The Dixons told Lowry that they needed to cross Semple Run to reach the northern five acres of the property, according to the suit. Lowry told them that the modifications would not affect their ability to move people and equipment to the north side, according to allegations contained in the suit.
The county, in the summer of 1995, constructed a drainage swale that was deep enough to prevent the Dixons from driving over, the suit contends.
Lowry also told the couple that only one of their trees would be taken by construction; in fact, at least 12 were cut, the suit alleges.
While they were paid $15,700 for the easement, the compensation did not include value of the trees or the lost use of the five acres on the north side of Semple Run, according to the suit.
Russell R. Marks, a lawyer for the Dixons, declined to comment.
Washington County Attorney Richard Douglas was not available for comment.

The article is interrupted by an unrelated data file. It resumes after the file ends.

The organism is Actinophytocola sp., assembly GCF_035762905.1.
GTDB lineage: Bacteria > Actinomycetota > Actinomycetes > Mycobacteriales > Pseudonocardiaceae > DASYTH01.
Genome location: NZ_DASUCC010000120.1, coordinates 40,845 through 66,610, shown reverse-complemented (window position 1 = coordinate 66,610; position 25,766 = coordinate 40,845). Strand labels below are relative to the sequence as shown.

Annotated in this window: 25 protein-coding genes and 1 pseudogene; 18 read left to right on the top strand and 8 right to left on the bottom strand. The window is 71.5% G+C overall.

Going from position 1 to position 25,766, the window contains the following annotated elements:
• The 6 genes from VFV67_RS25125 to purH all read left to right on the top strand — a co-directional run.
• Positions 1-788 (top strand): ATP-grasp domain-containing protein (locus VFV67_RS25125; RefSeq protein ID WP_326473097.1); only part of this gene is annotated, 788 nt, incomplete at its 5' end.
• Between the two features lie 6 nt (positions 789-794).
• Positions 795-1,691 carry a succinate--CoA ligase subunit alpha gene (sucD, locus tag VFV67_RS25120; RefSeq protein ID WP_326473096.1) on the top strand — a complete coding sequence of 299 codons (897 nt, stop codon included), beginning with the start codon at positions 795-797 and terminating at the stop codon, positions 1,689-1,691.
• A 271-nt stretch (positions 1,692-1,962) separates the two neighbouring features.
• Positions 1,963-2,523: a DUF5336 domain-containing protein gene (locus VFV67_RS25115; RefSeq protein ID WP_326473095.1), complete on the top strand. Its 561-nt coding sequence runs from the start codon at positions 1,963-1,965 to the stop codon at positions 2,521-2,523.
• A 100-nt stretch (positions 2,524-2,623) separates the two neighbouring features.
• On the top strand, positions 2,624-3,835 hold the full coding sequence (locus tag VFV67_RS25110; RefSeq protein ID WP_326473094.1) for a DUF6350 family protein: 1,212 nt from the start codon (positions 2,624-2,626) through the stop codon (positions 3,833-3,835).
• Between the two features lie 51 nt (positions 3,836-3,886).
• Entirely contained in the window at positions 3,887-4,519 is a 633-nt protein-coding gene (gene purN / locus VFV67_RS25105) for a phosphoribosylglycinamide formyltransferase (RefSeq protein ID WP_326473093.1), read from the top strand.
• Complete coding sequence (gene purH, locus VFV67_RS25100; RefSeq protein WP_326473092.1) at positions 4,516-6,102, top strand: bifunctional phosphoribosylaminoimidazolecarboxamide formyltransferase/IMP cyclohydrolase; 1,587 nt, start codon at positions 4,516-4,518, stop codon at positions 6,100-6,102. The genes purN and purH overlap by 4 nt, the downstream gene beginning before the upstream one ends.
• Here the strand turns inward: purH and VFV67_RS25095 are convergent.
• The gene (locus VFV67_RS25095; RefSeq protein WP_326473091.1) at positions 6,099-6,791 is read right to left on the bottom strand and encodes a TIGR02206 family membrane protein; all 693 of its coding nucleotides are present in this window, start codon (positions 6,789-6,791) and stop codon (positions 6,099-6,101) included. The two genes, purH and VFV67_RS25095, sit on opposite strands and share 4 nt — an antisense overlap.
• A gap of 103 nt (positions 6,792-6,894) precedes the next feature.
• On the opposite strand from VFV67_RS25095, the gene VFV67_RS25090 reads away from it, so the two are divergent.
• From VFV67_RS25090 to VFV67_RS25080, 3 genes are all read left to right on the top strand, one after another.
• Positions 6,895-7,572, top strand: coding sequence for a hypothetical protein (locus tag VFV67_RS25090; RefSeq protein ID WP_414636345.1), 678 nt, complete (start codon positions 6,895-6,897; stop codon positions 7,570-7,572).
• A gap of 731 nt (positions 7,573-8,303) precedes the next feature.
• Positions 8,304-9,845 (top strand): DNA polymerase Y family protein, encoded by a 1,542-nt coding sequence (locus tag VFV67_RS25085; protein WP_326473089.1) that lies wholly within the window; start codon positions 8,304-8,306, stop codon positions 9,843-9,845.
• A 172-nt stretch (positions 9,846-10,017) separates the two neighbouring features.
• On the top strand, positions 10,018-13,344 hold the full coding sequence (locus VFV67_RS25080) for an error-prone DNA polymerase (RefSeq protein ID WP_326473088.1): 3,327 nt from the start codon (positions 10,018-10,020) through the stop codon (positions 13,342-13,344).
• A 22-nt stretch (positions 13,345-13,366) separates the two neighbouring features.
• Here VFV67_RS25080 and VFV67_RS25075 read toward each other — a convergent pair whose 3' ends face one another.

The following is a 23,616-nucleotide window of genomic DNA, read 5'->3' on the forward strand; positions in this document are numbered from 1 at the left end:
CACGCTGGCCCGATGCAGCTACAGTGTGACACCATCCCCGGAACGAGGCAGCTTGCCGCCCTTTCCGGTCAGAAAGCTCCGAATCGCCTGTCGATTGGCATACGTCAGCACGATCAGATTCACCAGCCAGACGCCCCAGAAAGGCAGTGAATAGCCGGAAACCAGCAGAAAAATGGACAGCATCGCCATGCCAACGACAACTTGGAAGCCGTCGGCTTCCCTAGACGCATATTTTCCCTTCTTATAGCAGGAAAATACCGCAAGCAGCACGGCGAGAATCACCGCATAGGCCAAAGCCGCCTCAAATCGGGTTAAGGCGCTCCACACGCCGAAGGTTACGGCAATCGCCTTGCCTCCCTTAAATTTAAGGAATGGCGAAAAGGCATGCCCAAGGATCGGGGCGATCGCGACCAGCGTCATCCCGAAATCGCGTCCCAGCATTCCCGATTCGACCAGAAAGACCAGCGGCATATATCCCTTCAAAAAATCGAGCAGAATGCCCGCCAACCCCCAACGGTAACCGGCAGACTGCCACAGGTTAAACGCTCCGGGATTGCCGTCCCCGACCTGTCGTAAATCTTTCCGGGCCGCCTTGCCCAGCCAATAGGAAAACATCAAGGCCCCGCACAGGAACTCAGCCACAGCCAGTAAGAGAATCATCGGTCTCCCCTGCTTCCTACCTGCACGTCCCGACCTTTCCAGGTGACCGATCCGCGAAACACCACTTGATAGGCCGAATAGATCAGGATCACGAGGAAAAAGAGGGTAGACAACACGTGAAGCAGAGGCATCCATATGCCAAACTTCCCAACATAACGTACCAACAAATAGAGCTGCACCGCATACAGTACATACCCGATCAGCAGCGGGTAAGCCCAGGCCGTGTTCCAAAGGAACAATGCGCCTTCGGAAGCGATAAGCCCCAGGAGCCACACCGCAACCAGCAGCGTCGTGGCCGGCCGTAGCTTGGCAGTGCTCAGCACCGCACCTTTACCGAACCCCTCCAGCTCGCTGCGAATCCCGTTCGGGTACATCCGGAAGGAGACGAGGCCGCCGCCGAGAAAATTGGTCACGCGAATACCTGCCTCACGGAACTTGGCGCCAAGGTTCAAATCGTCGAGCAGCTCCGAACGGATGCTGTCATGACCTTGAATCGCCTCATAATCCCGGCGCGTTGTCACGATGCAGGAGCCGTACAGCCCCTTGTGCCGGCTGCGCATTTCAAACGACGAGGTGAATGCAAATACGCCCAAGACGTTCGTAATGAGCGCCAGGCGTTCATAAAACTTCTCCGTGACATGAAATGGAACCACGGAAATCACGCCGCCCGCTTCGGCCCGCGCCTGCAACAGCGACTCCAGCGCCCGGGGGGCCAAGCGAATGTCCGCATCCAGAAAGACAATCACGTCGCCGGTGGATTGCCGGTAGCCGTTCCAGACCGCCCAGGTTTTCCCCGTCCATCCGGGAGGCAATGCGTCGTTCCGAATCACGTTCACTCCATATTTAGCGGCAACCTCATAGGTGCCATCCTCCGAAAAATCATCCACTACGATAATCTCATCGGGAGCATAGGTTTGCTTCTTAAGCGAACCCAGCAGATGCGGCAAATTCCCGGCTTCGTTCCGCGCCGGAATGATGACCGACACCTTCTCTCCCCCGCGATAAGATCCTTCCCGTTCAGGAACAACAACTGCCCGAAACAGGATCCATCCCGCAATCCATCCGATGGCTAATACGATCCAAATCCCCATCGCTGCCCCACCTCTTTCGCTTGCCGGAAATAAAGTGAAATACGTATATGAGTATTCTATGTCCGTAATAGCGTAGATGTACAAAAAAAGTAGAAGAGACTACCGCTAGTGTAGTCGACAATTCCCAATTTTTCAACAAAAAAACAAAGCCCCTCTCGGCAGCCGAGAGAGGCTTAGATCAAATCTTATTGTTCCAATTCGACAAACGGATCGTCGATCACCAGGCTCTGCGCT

Lowry said he hadn't been served with the suit yet and said any comment would have to come from Douglas.
The suit asks for $100,000 for alleged fraud, because of false statements Lowry is accused of making.
"At the time the statements were made, the defendants knew of the falsity of the statements, or made the statements with reckless indifference to the truth," the suit claims.
The suit also seeks $100,000 for alleged "negligent misrepresentation." It said the defendants "owing the plaintiffs a duty of a care, were negligent in making the misrepresentation."